The use of AI in healthcare fills some people with feelings of enthusiasm, some with fear and some with both. In fact, a new survey from the American Medical Association showed that nearly half of physicians are equally excited and concerned about the introduction of AI into their field.
Some key reasons people have reservations about healthcare AI include concerns that the technology lacks sufficient regulation and that people using AI algorithms often don’t understand how they work. Last week, HHS finalized a new rule that seeks to address these concerns by establishing transparency requirements for the use of AI in healthcare settings. It is slated to go into effect by the end of 2024.
The aim of these new regulations is to mitigate bias and inaccuracy in the rapidly evolving AI landscape. Some leaders of companies developing healthcare AI tools believe the new guardrails are a step in the right direction, and others are skeptical about whether the new rules are necessary or will be effective.
The finalized rule requires healthcare AI developers to provide more data about their products to customers, which could aid providers in determining AI tools’ risks and effectiveness. The rule is not only for AI models that are explicitly involved in clinical care — it also applies to tools that indirectly affect patient care, such as those that help with scheduling or supply chain management.
Under the new rule, AI vendors must share information about how their software works and how it was developed. That means disclosing information about who funded their products’ development, which data was used to train the model, measures they used to prevent bias, how they validated the product, and which use cases the tool was designed for.
One healthcare AI leader — Ron Vianu, CEO of AI-enabled diagnostic technology company Covera Health — called the new regulations “phenomenal.”
“They will either dramatically improve the quality of AI companies out there as a whole or dramatically narrow down the market to top performers, weeding out those who don’t withstand the test,” he declared.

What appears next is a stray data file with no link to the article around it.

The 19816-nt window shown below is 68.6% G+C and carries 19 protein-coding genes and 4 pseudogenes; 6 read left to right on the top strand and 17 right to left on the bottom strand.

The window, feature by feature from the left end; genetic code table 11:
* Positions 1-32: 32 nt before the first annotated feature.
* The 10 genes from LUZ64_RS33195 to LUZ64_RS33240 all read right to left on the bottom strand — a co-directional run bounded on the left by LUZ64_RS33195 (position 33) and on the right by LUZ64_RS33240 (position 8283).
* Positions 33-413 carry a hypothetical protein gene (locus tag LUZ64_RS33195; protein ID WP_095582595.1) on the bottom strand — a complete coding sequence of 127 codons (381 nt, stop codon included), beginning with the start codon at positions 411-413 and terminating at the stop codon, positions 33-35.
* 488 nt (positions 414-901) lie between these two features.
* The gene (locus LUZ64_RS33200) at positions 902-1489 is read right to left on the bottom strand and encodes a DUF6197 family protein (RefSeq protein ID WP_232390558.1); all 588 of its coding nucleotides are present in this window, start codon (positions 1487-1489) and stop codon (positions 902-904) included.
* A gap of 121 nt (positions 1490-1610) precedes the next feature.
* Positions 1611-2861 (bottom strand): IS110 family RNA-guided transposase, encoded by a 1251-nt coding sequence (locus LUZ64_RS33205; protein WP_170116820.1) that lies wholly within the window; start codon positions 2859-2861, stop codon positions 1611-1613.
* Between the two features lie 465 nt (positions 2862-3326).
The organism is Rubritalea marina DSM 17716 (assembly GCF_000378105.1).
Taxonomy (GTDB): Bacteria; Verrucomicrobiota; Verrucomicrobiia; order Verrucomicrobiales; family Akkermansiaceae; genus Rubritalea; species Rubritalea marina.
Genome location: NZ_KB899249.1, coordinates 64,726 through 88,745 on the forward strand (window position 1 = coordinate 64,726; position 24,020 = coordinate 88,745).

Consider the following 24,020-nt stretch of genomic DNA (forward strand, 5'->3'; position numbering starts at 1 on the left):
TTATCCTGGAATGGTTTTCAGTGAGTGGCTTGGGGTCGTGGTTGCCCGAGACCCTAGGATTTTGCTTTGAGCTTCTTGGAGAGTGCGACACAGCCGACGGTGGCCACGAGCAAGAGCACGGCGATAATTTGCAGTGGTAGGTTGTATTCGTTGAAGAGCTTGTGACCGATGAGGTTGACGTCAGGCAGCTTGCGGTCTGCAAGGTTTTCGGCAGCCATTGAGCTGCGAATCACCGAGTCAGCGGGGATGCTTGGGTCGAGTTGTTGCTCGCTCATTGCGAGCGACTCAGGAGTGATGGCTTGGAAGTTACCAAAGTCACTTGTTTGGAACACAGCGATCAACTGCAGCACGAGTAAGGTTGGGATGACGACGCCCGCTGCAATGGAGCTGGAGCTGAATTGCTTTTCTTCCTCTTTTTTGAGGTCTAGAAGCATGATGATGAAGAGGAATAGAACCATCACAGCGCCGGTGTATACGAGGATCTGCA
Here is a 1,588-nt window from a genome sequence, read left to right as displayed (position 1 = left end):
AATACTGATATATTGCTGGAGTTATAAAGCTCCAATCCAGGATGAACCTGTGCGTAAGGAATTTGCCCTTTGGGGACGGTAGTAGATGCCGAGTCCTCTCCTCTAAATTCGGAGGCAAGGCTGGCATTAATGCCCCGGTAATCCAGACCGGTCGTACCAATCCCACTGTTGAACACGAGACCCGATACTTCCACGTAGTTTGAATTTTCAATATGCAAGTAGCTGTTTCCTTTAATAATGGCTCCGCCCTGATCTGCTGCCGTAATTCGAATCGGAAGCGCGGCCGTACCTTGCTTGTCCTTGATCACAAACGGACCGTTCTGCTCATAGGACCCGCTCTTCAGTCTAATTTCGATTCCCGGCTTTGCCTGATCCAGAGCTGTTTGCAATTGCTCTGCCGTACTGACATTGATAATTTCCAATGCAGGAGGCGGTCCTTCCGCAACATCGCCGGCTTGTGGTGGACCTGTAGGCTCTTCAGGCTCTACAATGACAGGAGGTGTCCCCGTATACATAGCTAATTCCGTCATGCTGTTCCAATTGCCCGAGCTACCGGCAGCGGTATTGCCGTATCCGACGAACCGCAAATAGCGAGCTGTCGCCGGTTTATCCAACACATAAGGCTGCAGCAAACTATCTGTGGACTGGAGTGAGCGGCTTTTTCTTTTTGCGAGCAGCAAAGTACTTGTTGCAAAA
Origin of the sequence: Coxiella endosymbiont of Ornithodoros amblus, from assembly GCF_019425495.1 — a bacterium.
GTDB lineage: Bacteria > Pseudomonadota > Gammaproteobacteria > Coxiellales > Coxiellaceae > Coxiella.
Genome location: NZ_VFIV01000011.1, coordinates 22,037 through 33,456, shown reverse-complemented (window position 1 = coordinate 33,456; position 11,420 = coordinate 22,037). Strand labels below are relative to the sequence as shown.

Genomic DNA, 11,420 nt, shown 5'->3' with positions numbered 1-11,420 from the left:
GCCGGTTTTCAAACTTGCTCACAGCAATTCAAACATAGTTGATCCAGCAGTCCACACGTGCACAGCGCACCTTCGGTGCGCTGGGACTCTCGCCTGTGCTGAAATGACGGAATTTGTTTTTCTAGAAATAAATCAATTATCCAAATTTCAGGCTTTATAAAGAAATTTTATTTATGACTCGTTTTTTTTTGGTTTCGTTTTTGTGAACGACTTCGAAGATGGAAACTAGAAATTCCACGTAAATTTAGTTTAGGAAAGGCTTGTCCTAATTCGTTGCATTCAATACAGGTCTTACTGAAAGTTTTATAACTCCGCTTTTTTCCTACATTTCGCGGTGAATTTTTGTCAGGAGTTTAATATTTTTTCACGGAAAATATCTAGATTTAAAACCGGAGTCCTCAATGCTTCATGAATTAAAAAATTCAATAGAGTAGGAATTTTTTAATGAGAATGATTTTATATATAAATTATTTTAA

At the same time, if the metrics that AI companies use in their reports are not standardized, healthcare providers will have a difficult time comparing vendors and determining which tools are best to adopt, Vianu noted. He recommended that HHS standardize the metrics used in AI developers’ transparency reports.
Another executive in the healthcare AI space — Dave Latshaw, CEO of AI drug development startup BioPhy — said that the rule is “great for patients,” as it seeks to give them a clearer picture of the algorithms that are increasingly used in their care. However, the new regulations pose a challenge for companies developing AI-enabled healthcare products, as they will need to meet stricter transparency standards, he noted.
“Downstream this will likely escalate development costs and complexity, but it’s a necessary step towards ensuring safer and more effective health IT solutions,” Latshaw explained.
Additionally, AI companies need guidance from HHS on which elements of an algorithm should be disclosed in one of these reports, pointed out Brigham Hyde. He is CEO of Atropos Health, a company that uses AI to deliver insights to clinicians at the point of care.
Hyde applauded the rule but said details will matter when it comes to the reporting requirements — “both in terms of what will be useful and interpretable and also what will be feasible for algorithm developers without stifling innovation or damaging intellectual property development for industry.”
Some leaders in the healthcare AI world are decrying the new rule altogether. Leo Grady — former CEO of Paige.AI and current CEO of Jona, an AI-powered gut microbiome testing startup — said the regulations are “a terrible idea.”
“We already have a very effective organization that evaluates medical technologies for bias, safety and efficacy and puts a label on every product, including AI products — the FDA. There is zero added value of an additional label that is optional, nonuniform, non-evaluated, not enforced and only added to AI-based medical products — what about biased or unsafe non-AI medical products?” he said.
In Grady’s view, the finalized rule at best is redundant and confusing. At worst, he thinks it is “a huge time sink” and will slow down the pace at which vendors are able to deliver beneficial products to clinicians and patients.
Photo: Andrzej Wojcicki, Getty Images